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More students signing up for summer programs as school returns to normal

After months of virtual and hybrid learning students are excited to go to school, even in the summer.

LOUISVILLE, Ky. — It's the little things that mean the most.

"The bumps on the school bus. It just feels so good when I hit the bump," said fourth-grader Nate Ashley.

The feel of getting back to school, even in the summer, is welcome by more students in Jefferson County this year.

After months of virtual and hybrid learning, student Rohan Pawan Mirsky  said it's, "Absolutely better!"

"I just like seeing my friends in in-person," added fourth-grader Peyton Bernstein 

All of these students are attending a program called "Lit &" where students focus on literature and other fun activities, from robotics to swimming.

Then, there's the summer backpack league which JCPS started two years ago with one location and 1,000 students. This coming Monday, the six-week program will start at over 20 locations, with over 6,000 students registered.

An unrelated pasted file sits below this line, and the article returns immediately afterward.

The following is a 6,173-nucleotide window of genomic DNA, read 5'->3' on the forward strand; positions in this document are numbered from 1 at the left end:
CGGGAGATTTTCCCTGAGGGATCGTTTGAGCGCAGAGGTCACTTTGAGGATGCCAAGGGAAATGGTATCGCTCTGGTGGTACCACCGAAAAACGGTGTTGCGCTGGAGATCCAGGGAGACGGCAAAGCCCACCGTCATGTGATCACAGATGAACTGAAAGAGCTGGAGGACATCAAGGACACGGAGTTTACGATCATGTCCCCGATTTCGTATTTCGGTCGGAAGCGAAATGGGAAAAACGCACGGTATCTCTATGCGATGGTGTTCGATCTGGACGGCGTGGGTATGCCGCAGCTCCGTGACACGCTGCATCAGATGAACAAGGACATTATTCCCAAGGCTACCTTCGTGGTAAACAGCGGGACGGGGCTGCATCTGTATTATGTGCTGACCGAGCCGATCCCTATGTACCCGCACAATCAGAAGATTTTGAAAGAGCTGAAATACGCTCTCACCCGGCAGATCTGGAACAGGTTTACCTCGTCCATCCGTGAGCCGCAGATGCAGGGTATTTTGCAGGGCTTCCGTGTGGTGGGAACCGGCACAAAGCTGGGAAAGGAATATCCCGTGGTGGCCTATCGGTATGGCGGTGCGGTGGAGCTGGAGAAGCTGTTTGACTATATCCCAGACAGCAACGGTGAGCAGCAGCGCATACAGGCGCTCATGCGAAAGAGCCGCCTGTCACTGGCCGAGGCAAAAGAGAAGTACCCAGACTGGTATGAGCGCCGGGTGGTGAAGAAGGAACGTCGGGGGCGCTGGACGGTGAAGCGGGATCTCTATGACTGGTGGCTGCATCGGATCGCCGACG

RELATED: JCPS kicks off 2021 Summer Meal program

"We wanted to make sure that we first reached out to our students who were not as engaged during our non-traditional instruction and maybe struggled some throughout the school year," said Renee Murphy, Chief Communications Officer for JCPS. "We reached out to them first so they could engage in the program, offer them the opportunity. Then we opened it up to all of our students."

High interest in summer educational programs isn't exclusive to Louisville. Hardin County has expanded programming to bring in nearly 2,000 summer students. Shelby County brought on a gardening program, agricultural science, Discover Kentucky, and more to engage students that may have been harder to reach for parts of the school year. 

"This summer is not only full of learning but it's full of joy. We are seeing a lot of smiles and those are unmasked smiles," said Chief Academic Officer Susan Dugle.

The districts are excited, but it's not a perfect summer for everyone. There are still students like third-grader Riley Roberts who say they'd be happier at home, asleep.

But, as Roberts said, "It's okay."

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